Jackie Bradley has twice been a finalist for the American League Gold Glove in center field. But he has yet to win the award, something that rankles a player who takes immense pride in his defense.
Bradley made a catch on Monday that will help his campaign.
Pittsburgh’s Francisco Cervelli launched a Rick Porcello fastball to center field in the fourth inning, the ball headed for the triangle. Bradley sprinted to the warning track and stuck his glove out just before bouncing softly off the wall.
According to MLB’s Statcast system, which tracks plays with high-resolution cameras and radar, Bradley had only a 55 percent chance of catching the ball and had to go nearly 30 yards to get there.
“I don’t care about the wall. I’m going to catch the ball,” Bradley said.
Sox manager John Farrell was more impressed that Bradley avoided the wall and metal railing alongside the Red Sox bullpen as deftly as he did.
“For him to go full tilt and then be come under control in one stride and not slam into the wall, that was one a heck of a play,” Farrell said.
Said Porcello: “Yeah, that was huge. That ball gets down, it can be a different game.”
Bradley was 1 for 3 with a triple and a walk in the Sox’ 5-3 victory.
Message from Papi
David Ortiz did not attend the game. But the retired slugger did post a 17-second video to Twitter before it started.
“What’s up Red Sox Nation?” Ortiz said. “Just want to wish my boys good luck this season. Always behind you, cheering for your guys. Let’s give Red Sox Nation what they deserve. Good luck, guys. Peace.”
Ortiz attended a World Baseball Classic game in Miami to see the Dominican Republic play but did not spend any time with the Red Sox during spring training. He told friends he did not want to cause any distraction.
The Sox will retire Ortiz’s No. 34 on June 23.
Lefthander Drew Pomeranz, who is on the disabled list with what the team says is a forearm strain, threw six innings in a minor league intrasquad game in Fort Myers, Fla.
Pitching in JetBlue Park so he could be more accurately measured by a tracking system used by the Sox, Pomeranz threw close to 90 pitches, according to Farrell.
Pomeranz is eligible to come off the disabled list on Sunday in Detroit. The Red Sox, who are carrying four starters, will need a fifth starter for the first time that day.
Pomeranz has said his goal is to start that game.
“There was an uptick in overall stuff. It was an encouraging day for him,” Farrell said. “We have yet to discuss what the next step is. But for what he set out to do work-wise, he was able to accomplish that.”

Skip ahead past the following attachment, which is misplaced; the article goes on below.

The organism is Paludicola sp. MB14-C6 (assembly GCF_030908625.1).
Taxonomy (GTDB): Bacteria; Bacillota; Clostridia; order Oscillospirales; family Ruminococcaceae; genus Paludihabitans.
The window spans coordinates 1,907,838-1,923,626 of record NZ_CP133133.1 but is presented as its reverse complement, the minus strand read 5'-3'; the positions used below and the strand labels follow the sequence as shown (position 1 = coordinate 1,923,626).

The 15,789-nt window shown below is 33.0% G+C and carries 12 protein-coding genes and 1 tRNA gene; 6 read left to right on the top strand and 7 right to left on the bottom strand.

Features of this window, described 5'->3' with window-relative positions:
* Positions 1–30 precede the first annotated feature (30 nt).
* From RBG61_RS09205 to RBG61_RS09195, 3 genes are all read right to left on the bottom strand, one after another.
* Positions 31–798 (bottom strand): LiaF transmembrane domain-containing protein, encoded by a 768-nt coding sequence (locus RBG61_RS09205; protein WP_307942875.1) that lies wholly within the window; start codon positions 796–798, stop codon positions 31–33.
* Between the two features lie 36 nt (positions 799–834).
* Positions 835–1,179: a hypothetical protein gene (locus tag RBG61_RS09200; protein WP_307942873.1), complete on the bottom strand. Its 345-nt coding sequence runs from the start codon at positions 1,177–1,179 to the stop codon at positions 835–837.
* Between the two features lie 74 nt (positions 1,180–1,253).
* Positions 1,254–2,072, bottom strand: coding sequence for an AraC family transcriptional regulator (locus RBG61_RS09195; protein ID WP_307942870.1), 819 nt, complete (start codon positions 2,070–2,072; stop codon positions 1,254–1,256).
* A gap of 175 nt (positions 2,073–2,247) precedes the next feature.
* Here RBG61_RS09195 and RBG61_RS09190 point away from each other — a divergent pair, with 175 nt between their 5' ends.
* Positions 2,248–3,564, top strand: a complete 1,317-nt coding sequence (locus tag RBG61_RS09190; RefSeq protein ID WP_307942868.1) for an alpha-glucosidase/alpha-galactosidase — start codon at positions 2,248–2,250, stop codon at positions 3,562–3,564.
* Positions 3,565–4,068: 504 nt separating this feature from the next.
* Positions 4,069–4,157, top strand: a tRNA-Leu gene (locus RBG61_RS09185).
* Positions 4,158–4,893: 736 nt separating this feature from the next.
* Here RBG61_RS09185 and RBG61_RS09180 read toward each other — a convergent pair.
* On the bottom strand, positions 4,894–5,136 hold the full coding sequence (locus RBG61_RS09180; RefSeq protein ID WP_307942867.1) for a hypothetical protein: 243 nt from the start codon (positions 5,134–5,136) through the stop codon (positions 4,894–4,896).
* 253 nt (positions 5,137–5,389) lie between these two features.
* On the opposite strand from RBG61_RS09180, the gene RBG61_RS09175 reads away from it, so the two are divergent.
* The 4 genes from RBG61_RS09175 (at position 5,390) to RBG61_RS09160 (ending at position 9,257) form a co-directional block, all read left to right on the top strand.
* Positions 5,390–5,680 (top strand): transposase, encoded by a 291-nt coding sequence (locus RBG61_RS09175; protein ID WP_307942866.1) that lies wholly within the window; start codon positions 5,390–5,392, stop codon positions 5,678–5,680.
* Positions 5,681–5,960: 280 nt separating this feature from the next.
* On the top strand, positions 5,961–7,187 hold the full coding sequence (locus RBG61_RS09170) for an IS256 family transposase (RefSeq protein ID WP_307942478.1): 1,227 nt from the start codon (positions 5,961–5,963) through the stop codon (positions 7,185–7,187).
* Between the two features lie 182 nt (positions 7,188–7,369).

Payroll drop for Sox
According to research by the Associated Press, the Red Sox are fifth in the major leagues with a payroll of $178,818,052.
The Sox trail the Dodgers ($225.5 million), Tigers ($199.7 million), Yankees ($195.2 million), and Giants ($181.5 million).
The AP figures account for the active roster, disabled list, and prorated signing bonuses.
Principal owner John Henry, who also owns the Globe, said in January that he wanted to get under the competitive balance tax threshold of $195 million. That would allow the Red Sox to reset the financial penalty to a 20 percent tax for exceeding the limit in 2018. The penalty otherwise would be 50 percent.
Based on the contracts in place and possibility of contract extensions for one or more of the younger players, exceeding the limit in 2018 is almost inevitable.
The AP figure for the Red Sox does not include the salaries of Allen Craig ($11 million) and Rusney Castillo ($10.5 million). They were outrighted off the major league roster and now play for Triple A Pawtucket.
The Sox payroll, per the AP, did include $1.8 million for a prorated share of Castillo’s signing bonus.
A new season means new real estate in the Red Sox clubhouse.
Ortiz had a three-locker empire before he retired with Pablo Sandoval adjacent to him. That space is now divided between Sandoval and Hanley Ramirez.
With Clay Buchholz gone, David Price took the corner locker traditionally given to the most veteran starter. Chris Sale took Price’s old spot.
Xander Bogaerts moved down the row to the locker vacated by Ramirez. Andrew Benintendi happily took over Bogaerts’s former address.
Head clubhouse man Tom McLaughlin administers the locker assignments. The players with the most major league service time typically get first choice.
First day success
The Sox are now 58-58-1 in openers, 4-1 under Farrell. They have won 7 of 10 . . . The Sox opened at home for the first time since 2010. They are 24-17 when starting the season in Boston . . . The Sox improved to 212-152 in interleague play, the best record in the majors since it started . . . Dustin Pedroia (1 for 4) is 18 of 45 (.400) on Opening Day with eight RBIs in 11 games . . . Xander Bogaerts stole two bases for the first time since last April 24 . . . Craig Kimbrel has converted all 18 of his save chances at Fenway Park going back to 2012, when he was with the Atlanta Braves.
For Benintendi, Heath Hembree, Eduardo Rodriguez, Robby Scott, Steve Selsky, Ben Taylor, and Christian Vazquez, Monday was the first time they were on an Opening Day roster . . . It was the 1,399th career game for Pedroia, tying Dom DiMaggio for 11th in team history . . . With assistant hitting coach Victor Rodriguez getting over the flu, Triple A Pawtucket hitting coach Rich Gedman was with the team helping out. The PawSox open up on Thursday at Lehigh Valley . . . Oil Can Boyd watched batting practice from behind the cage. Believe it or not, the Can is 57 . . . As part of the pregame ceremonies, there was a moment of silence to honor the memory of former Sox pitcher Dave “Boo” Ferriss, Ruben Amaro Sr., and recently retired MLB executive Katy Feeney. Amaro, whose son is the first base coach of the Sox, was a longtime player, scout and coach with the Phillies.